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Paralympics are Canada’s best ever

Woolstencroft wins five gold medals, McKeevers three



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While Brian McKeever has Stargardt's Disease and about 10 per cent of normal vision, he could see the course well enough to know where he needed to be at all times.

The other Canadian cross-country skier on the podium was Colette Bourgonje, a 48-year-old veteran of both summer and winter Paralympic Games (her ninth) who won a surprise silver medal in the women's 10 km sitting race and a bronze in the 5 km sitting.

In the men's standing category, Mark Arendz had a solid week with a 12 th place finish in the 10 km classic and a ninth place finish in the sprints - missing the finals by a fraction of a second.

Whistler's Tyler Mosher was 23 rd in the 10 km race and 21 st in the sprint. While he was disappointed not to do better, he took some consolation in the fact that he made the Games - something that was not assured a year ago - and that he beat some of the athletes who usually finished ahead of him.

"It's pretty unbelievable to race in an event like this where the top guys can compete with the top guys in able-bodied," said Mosher.

"It was so hard to get here, losing weight, getting in shape. I just don't have the right disability for it or the percentage."

While Mosher is classified as an "incomplete paraplegic" and has limited mobility below the waist, the unique nature of his injury means that he competes in the standing category against people who have full or partial mobility. While the classification system does attempt to compensate, Mosher says in the end it's like "comparing fruits in a bowl versus apples to apples."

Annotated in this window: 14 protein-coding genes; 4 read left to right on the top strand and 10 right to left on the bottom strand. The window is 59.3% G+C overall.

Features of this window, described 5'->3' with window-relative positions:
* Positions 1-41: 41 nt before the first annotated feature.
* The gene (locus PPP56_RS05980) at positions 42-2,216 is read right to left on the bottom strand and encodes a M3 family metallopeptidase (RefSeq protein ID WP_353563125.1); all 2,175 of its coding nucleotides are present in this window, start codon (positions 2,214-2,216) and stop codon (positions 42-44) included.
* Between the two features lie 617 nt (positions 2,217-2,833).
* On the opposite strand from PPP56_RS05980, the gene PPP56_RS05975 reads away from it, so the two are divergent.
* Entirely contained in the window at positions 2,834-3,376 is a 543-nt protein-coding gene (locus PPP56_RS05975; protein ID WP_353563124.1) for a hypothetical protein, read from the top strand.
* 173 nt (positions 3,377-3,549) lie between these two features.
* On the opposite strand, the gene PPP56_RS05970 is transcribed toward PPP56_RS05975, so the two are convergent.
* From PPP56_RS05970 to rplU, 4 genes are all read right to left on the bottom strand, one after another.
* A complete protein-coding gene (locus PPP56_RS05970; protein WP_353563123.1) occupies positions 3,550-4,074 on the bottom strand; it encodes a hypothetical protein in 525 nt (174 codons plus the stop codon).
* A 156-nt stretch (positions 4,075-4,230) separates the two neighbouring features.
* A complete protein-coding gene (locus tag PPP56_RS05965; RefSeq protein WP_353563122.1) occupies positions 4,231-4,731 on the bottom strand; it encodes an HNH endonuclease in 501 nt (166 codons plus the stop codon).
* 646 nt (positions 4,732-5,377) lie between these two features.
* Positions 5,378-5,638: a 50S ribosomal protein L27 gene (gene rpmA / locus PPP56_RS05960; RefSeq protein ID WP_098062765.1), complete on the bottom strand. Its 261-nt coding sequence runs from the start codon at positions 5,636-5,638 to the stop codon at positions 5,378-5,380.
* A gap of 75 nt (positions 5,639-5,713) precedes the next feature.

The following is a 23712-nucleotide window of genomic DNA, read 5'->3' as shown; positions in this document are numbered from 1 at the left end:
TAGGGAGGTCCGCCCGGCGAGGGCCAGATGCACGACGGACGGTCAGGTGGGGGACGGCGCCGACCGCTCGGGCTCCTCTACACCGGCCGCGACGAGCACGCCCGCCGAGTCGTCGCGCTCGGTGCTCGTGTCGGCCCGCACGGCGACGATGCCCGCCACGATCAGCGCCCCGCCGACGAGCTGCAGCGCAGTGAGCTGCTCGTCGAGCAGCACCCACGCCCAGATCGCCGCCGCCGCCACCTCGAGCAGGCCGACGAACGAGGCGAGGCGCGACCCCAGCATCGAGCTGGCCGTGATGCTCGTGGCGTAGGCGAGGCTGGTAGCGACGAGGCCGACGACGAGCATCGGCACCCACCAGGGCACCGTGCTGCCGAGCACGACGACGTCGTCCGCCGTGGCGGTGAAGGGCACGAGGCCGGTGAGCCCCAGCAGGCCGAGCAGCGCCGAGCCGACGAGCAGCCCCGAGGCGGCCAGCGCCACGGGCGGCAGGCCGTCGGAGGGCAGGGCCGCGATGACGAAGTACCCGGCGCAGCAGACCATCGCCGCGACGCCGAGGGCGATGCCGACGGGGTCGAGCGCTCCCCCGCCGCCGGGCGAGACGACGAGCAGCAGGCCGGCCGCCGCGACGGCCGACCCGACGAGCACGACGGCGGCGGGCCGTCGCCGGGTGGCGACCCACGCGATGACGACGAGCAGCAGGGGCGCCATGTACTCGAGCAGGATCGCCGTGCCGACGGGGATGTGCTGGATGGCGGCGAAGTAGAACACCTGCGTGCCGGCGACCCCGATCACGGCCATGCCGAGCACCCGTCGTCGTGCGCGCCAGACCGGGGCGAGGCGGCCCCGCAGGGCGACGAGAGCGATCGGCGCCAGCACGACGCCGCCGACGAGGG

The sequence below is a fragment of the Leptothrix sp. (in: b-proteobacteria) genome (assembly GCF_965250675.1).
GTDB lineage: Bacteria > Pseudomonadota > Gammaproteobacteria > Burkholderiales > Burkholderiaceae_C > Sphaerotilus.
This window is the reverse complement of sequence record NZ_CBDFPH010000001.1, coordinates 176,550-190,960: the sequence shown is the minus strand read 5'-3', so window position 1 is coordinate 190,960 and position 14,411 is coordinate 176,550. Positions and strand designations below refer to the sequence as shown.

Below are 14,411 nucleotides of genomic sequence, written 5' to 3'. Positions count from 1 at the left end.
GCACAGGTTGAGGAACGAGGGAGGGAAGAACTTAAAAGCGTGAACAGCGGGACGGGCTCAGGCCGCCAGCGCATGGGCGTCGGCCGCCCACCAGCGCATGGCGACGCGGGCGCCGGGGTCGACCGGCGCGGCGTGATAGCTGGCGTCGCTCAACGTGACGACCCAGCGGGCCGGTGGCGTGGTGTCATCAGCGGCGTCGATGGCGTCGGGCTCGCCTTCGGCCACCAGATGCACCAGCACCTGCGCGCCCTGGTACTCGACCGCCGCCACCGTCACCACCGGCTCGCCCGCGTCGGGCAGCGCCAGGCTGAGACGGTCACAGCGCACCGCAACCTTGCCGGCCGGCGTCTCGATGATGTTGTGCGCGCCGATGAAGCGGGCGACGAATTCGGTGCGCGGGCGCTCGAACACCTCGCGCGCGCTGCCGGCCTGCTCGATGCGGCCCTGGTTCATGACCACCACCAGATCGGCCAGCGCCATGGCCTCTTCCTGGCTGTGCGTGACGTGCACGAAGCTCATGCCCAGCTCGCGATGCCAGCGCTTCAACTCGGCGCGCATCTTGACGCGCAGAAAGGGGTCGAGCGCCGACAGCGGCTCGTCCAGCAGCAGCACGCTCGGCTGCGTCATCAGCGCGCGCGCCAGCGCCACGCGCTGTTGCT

Years of training to get to the Paralympics instilled in Mosher a huge respect for Paralympic cross-country skiing.

"What a journey. It took seven years to get here, and to me that's gold in itself," he said. "Cross-country skiing is so difficult. It might have been easier (to make the Paralympics) in a another sport, but I took up cross-country because it was a major challenge, and to be honest I didn't really think I'd even make it - but I did okay and beat a lot of guys that usually beat me.

"Some of these guys were on their junior national teams and have grown up skiing, and they're really good," Mosher added. "It's kind of like me with snowboarding. I'm actually pretty disabled to be snowboarding, but because I'd done it before - and with my coaching and the classification system - I'm pretty hard to beat right now."

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